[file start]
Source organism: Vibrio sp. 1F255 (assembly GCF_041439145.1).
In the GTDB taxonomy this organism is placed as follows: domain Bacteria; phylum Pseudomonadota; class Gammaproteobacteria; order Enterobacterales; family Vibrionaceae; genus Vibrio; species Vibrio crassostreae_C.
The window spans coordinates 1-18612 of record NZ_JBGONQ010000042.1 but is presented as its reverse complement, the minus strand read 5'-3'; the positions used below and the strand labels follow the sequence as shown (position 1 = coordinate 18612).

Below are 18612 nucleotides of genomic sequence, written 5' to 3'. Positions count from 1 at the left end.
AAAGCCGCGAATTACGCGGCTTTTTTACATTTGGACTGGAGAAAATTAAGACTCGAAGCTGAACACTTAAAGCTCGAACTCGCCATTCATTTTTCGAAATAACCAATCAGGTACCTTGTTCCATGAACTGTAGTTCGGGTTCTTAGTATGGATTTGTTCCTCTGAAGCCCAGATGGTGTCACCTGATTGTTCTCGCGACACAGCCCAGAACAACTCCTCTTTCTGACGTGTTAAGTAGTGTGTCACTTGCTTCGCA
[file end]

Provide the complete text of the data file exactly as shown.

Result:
Source organism: Vibrio sp. 1F255 (assembly GCF_041439145.1).
In the GTDB taxonomy this organism is placed as follows: domain Bacteria; phylum Pseudomonadota; class Gammaproteobacteria; order Enterobacterales; family Vibrionaceae; genus Vibrio; species Vibrio crassostreae_C.
The window spans coordinates 1-18612 of record NZ_JBGONQ010000042.1 but is presented as its reverse complement, the minus strand read 5'-3'; the positions used below and the strand labels follow the sequence as shown (position 1 = coordinate 18612).

Below are 18612 nucleotides of genomic sequence, written 5' to 3'. Positions count from 1 at the left end.
AAAGCCGCGAATTACGCGGCTTTTTTACATTTGGACTGGAGAAAATTAAGACTCGAAGCTGAACACTTAAAGCTCGAACTCGCCATTCATTTTTCGAAATAACCAATCAGGTACCTTGTTCCATGAACTGTAGTTCGGGTTCTTAGTATGGATTTGTTCCTCTGAAGCCCAGATGGTGTCACCTGATTGTTCTCGCGACACAGCCCAGAACAACTCCTCTTTCTGACGTGTTAAGTAGTGTGTCACTTGCTTCGCA